I’m watching the first two Daniel Craig Bond movies to refresh my memory before watching the new Bond film “Skyfall” and naturally one’s mind turns to the Cochabamba Water Wars because Bond’s “Quantum of Solace”, the second film, is loosely and somewhat bizarrely inspired by that important Bolivian event.
A too simple summary of the Water Wars is this: Bolivian water in Cochambamba was very poorly managed, leaving about half the folks without water. Government signed an expensive, questionable monopoly contract with an international corporation to build a major dam, generate power, and stabilize and increase the water supply. Large cost increases for this privitized water led the people to protest , which in turn created enough unrest that the company left the country and water production was turned back over to a public management.
Water has become a critical issue in many parts of the world, and privatization is a big part of that story. Unfortunately it’s impossible to analyze the effects in a simple way. There are many examples of successful and unsuccessful private efforts as well as public ones, and it’s clear that one cannot simply dismiss either option without risking suboptimal water provision to those of us whose lives depend upon a stable supply of clean water. And by “those of us” I mean of course every human on the planet.
Wikipedia has a nice summary but it appears to stop in 2006, so more research is needed to see how the people of Cochabamba fared after kicking out the corporations:
Cochabamba Water Wars Outcome from Wikipedia:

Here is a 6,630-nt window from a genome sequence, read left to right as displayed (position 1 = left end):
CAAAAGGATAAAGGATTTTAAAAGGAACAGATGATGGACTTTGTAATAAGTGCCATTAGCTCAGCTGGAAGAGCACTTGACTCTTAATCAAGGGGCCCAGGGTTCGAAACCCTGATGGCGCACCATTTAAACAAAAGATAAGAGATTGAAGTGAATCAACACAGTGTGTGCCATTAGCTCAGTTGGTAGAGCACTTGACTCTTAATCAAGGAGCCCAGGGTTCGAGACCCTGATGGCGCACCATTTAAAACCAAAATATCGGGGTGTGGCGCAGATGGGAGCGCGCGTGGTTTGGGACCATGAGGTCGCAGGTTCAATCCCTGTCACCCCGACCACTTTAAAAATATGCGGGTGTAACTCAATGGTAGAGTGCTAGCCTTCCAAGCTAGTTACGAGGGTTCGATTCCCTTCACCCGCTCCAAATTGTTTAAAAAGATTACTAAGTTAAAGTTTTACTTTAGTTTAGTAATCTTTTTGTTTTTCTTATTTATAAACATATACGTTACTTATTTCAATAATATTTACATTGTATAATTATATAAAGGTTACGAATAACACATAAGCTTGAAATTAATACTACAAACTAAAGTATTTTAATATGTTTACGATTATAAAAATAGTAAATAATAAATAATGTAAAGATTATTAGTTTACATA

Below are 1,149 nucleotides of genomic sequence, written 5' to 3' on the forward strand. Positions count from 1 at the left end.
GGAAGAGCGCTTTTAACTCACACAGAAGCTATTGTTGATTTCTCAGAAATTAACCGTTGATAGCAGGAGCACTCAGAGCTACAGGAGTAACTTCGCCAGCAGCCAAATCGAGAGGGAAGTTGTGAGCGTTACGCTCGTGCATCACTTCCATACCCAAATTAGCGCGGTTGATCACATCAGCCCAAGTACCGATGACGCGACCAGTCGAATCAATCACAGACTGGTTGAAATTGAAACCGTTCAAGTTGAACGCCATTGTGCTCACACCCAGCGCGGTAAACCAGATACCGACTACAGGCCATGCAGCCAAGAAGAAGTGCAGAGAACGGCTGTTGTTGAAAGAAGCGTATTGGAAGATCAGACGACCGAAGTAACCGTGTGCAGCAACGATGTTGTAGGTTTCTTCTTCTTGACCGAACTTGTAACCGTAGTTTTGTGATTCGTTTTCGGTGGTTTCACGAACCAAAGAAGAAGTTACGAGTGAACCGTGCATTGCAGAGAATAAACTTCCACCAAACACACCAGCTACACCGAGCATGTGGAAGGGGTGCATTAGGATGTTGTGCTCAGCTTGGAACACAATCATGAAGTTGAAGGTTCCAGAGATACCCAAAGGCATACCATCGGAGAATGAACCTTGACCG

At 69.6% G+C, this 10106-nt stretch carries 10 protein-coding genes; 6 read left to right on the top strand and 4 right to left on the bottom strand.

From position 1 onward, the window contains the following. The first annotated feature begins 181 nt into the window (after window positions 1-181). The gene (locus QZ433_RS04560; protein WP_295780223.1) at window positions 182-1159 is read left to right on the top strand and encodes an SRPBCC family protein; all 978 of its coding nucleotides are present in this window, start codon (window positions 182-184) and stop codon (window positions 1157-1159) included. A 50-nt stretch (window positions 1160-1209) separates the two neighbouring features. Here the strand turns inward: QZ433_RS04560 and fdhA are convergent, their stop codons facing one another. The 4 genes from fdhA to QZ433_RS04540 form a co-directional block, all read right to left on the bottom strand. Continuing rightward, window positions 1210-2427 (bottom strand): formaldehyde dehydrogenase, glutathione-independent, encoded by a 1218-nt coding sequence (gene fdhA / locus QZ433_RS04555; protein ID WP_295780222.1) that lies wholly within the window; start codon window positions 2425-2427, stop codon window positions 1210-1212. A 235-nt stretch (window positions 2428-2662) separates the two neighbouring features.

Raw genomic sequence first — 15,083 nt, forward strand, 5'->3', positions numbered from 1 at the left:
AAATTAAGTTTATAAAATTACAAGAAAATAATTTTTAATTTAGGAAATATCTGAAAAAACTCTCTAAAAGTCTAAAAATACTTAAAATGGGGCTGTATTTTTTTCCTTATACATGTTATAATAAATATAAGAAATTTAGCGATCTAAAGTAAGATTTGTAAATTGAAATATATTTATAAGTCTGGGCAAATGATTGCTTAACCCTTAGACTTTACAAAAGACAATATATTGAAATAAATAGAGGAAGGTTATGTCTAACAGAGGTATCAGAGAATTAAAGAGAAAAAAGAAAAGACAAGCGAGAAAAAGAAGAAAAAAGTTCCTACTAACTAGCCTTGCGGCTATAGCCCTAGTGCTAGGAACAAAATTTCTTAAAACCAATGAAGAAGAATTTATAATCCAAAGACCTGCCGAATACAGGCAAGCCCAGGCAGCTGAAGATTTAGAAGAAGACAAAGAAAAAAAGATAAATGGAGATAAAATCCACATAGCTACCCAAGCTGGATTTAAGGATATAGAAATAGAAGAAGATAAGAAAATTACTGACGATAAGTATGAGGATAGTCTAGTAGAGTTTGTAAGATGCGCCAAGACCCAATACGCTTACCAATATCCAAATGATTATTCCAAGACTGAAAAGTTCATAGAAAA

In the end water prices in Cochabamba returned to their pre-2000 levels with a group of community leaders running the restored state utility company SEMAPA. As late as 2005, half of the 600,000 people of Cochabamba remained without water and those with it only received intermittent service (some as little as three hours a day). Oscar Olivera the leading figure in the protests admitted, “I would have to say we were not ready to build new alternatives.” SEMAPA managers say they are still forced to deal with graft and inefficiencies, but that its biggest problem is a lack of money (it can not raise rates and no international company will give them a loan). Luis Camargo, SEMAPA’s operations manager in an interview with the New York Times said they were forced to continue using a water-filtration system that is split between “an obsolete series of 80-year-old tanks and a 29-year-old section that uses gravity to move mountain water from one tank to another.” He stated that the system was built for a far smaller city and worried about shrinking aquifers. A system to bring water down from the mountains would cost $300 million and SEMAPA’s budget is only about $5 million a year. The New Yorker reports “in Cochabamba, those who are not on the network and who have no well, pay ten times as much for their water as the relatively wealthy residents who are hooked up”, and with no new capital the situation can not be improved. A local resident complained that water-truck operators “drill polluted water and sell it. They [also] waste a lot of water.” According to author Frederik Segerfeldt, “the poor of Cochabamba are still paying 10 times as much for their water as the rich, connected households and continue to indirectly subsidize water consumption of more well-to-do sectors of the community. Water nowadays is available only four hours a day and no new households have been connected to the supply network.” Franz Taquichiri, a veteran of the Water War and an SEMAPA director elected by the community, said “I don’t think you’ll find people in Cochabamba who will say they’re happy with service. No one will be happy unless they get service 24 hours a day.” Another Cochabamba resident and activist during the unrest summed up her opinion of the situation by saying, “afterwards, what had we gained? We were still hungry and poor.”